How I Learned to Play Craps from Financial Advisors

It started at the Raymond James National Conference in Las Vegas. I didn’t go to gamble. I went to work with some of my clients. But at the end of the long, session-packed days, I found myself out on the Aria’s casino floor, looking over the shoulder of people playing craps. Several nights of observation taught me nothing. The game made no sense. That was, until a bunch of financial planners helped me figure it all out.

Step 1: Prepare Yourself for the Game

Have several glasses of wine – maybe a Pinot Noir, then a Super Tuscan, and if you feel like it, another Super Tuscan. Why not? Next you need to assess the tables. You’re looking for 2 things here:

  • The lowest minimum. I am no expert, but if you’re a beginner like me, those $500 minimum tables are not for you.
  • Once you locate a $15 table, follow my insider’s trick. Look for the players with Raymond James lanyards around their necks that have large nametags hanging from the end. You may be thinking:             

“Why are you looking for someone wearing a nametag at a casino at midnight? Is it blatant disregard for fashion.”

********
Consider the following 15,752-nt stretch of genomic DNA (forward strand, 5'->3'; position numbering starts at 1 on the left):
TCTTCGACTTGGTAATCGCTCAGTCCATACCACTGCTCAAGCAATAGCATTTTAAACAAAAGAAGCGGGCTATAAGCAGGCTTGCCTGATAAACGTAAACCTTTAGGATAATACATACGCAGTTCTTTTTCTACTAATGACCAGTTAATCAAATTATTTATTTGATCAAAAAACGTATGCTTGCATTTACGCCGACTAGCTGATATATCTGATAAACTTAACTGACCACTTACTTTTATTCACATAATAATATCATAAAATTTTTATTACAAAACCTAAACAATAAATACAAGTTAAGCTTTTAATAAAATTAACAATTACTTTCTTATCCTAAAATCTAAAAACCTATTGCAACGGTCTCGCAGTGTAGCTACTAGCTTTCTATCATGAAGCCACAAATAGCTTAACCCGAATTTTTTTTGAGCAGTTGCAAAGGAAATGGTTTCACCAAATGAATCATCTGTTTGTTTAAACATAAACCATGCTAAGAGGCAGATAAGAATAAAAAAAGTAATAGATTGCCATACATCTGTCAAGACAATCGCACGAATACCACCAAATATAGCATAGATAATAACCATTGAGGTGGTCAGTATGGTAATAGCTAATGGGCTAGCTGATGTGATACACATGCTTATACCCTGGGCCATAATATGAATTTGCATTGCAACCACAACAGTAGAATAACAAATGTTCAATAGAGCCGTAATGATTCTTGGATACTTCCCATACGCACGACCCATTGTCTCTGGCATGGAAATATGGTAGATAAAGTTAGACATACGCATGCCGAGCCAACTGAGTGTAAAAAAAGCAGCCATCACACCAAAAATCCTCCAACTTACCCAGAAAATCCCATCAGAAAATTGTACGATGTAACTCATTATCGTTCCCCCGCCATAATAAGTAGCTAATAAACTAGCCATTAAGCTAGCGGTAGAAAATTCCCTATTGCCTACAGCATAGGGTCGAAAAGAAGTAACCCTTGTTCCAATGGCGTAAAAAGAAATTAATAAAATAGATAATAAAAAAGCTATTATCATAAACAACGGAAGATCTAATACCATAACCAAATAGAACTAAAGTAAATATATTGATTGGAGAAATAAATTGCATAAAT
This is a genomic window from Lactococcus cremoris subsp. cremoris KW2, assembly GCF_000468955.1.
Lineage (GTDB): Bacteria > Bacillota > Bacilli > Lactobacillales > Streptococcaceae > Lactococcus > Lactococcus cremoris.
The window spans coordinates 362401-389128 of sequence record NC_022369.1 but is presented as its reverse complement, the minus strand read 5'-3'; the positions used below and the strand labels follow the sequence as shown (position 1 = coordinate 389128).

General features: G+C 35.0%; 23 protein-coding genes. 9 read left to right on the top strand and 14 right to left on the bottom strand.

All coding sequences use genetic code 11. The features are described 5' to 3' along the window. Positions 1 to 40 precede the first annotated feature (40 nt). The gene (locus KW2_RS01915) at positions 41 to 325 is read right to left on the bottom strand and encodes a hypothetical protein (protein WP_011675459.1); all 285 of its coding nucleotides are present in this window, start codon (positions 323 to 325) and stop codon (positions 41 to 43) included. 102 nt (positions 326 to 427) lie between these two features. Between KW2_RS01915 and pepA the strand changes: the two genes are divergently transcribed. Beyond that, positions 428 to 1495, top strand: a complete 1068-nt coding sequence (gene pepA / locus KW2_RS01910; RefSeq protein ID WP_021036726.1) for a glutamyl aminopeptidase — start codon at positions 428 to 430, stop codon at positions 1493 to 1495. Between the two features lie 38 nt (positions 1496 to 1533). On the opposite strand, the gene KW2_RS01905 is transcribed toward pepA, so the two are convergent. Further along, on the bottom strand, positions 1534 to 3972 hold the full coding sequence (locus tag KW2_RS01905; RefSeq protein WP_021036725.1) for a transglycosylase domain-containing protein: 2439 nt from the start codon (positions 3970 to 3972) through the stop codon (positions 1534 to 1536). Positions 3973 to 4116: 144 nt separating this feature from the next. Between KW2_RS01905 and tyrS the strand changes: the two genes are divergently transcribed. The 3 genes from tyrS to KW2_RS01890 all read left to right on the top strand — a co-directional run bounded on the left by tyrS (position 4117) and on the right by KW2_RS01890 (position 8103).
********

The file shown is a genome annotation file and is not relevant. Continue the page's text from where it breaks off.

Don’t worry about the “why” because that gigantic nametag is a dead giveaway. March yourself up to such a table like I did and toss your money on the table.

Step 2: Watch, Listen, and Learn

With as much bravado as I could scrape up, I put my $100 bill on the table. I’d squeezed into a spot between not just a few, but 5 financial advisors! Between them, they probably had 300 years of wealth management experience – but surprisingly little actual craps playing experience. Do not worry. You’re relying on those 300 years here. I timidly placed my first three $5 chips on the table.

Next came what top trainer to America’s CEOs John Spence had told the RJ conference attendees was called a Moment of Truth (MOT). The truth was, I had no clue what to do. I wiped my sweaty palms on my jeans and turned to the closest nametag. This was the real MOT – that pivotal point in your introduction to craps that will determine your future addiction interest in the game. Go ahead, this is your chance. Ask. For. Help.

There’s nothing financial advisors love to do more than help. I suddenly had more advice coming my way than I could handle. When to back up my bet. When to pick up my chips. And when to take four $25 chips off the table and stash them safely in my purse.

                        That was the best advice anyone could give.

I played for more than 2 hours and then cashed in for a crisp $100 bill identical to the one I’d timidly tossed on the craps table. Now I’m sure most financial advisors would say, “Don’t gamble. At all. Ever!” But if you’re going to do it, I’d highly recommend surrounding yourself with some really good advice.